Over the years the brothers began to develop a theory. “Joseph is being nice to us for the sake of our father. When he is gone our lives will be in danger.” So it was that they made a plan. After Jacob died, they would tell Joseph that their father had wanted their lives to be spared.

The dreaded day finally came. In his 147th year, Jacob died. At his request, Joseph and the brothers took his body back to Canaan to be buried in the family plot. After returning to Egypt, the brothers asked for an audience with Joseph and told him, “Your father left these instructions before he died: ‘This is what you are to say to Joseph: I ask you to forgive your brothers the sins and the wrongs they committed in treating you so badly.’ Now please forgive the sins of the servants of the God of your father” (v 17). Joseph wept!

When the brothers came before Joseph, they threw themselves, down saying, “We are your slaves” (v 18b). Joseph sighed! How could he assure his brothers that they truly were forgiven? How could he help them be free of their guilt? How could he remove the foreboding cloud of fear from their lives?

He answered, “Don’t be afraid. Am I in the place of God? You intended to harm me, but God intended it for good to accomplish what is now being done, the saving of many lives. So then, don’t be afraid. I will provide for you and your children” (vv 19–21).

Joseph invited his brothers to see the bigger picture—the view from 32,000 feet. God was at work here keeping the covenant promises he had made to Abraham and Isaac. He was building a nation. He was preparing a people for the Promised Land. He was preparing a blessing for the peoples of the world. Like his great-grandfather Abraham, Joseph believed these promises and, in faith, he was content to wait on God. Because of the joy set before him in these promises, he was willing to suffer harm from his brothers without revenge. Because of the joy set before him, he was willing to forgive and let the promises unfold.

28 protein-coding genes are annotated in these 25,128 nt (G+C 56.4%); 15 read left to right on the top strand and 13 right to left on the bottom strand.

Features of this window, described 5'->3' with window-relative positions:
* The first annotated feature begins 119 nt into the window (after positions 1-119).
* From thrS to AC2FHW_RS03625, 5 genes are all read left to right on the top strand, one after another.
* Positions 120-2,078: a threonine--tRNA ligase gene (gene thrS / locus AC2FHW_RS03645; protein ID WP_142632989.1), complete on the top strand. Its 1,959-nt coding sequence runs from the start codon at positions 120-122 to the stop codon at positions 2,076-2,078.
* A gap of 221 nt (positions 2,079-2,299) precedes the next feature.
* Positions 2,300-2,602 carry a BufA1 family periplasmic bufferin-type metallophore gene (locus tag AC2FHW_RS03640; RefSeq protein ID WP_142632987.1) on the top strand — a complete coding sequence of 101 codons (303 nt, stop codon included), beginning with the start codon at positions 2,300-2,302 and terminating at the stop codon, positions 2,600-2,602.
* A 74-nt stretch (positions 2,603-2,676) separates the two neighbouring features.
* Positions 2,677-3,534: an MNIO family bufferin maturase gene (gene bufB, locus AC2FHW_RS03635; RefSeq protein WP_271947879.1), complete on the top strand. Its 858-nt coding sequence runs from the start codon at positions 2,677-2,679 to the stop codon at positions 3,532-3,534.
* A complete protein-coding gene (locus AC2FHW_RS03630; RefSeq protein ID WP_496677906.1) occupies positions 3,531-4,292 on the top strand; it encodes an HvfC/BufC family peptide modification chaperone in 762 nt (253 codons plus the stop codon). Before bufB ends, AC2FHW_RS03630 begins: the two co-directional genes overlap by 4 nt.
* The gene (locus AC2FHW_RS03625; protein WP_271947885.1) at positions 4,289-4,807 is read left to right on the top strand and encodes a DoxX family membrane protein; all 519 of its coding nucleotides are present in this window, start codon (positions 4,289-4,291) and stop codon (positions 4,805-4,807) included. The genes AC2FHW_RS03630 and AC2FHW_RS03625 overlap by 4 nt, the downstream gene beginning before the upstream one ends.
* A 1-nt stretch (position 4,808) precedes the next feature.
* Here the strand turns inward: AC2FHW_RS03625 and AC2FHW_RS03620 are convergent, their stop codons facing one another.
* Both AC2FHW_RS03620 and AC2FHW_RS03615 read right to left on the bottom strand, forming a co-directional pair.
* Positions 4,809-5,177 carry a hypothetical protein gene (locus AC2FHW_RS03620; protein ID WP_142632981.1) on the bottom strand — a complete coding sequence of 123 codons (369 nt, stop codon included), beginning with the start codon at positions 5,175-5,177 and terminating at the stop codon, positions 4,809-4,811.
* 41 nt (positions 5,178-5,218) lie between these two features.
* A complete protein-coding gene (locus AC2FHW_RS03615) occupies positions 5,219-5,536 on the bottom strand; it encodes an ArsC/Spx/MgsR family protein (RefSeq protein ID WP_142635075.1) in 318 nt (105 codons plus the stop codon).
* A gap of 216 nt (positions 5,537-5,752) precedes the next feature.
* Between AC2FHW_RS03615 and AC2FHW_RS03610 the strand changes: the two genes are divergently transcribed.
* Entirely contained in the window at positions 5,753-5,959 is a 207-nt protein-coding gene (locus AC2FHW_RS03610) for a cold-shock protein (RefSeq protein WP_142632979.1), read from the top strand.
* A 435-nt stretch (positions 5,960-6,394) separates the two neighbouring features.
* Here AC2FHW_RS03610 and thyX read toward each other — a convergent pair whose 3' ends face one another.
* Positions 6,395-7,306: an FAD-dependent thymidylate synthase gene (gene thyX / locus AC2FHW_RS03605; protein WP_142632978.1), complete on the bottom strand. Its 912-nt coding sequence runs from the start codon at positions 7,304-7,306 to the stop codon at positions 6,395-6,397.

Joseph lived his life fully, joyfully, free from the poison of revenge, trusting God’s promises. His brothers lived little lives, lives filled with jealousy, revenge, guilt, and dread. They constantly worried about how they might pry loose a little happiness for themselves. Joseph invited them to share his joy, to accept forgiveness, to lift their eyes from themselves to God.

The God of Abraham, Isaac, and Jacob kept his promises. He remained faithful to the bigger picture. In the fullness of time, he sent his Son, born of Mary, a descendant of Abraham. Like Joseph, Jesus suffered at the hands of his own people. They sold him for 30 pieces of silver. But, unlike Joseph, his life wasn’t spared. They hung him on a cross to die. For the sake of God’s bigger picture, for the sake of a people saved for an eternal promised land, for the sake of the joy set before him, Jesus committed his life into the hands of God. Three days later God was faithful. He raised Jesus from the grave! He raised Jesus to offer forgiveness, not revenge, to those whose sins nailed him to the cross.

Jesus weeps for us, for the world, when he sees us missing the joy and beauty that surround us because we are consumed with prying a little happiness from life through deception, when he sees us living unforgiven lives. He invites us to join Joseph in seeing the picture from 32,000 feet, trusting God’s promise—the promise that there is forgiveness in the blood of Jesus. Those who believe in him are heirs of the eternal promised land. Trusting this promise there is freedom—freedom from guilt, freedom from fear, freedom to forgive, and freedom to see and enjoy the beauty that surrounds us.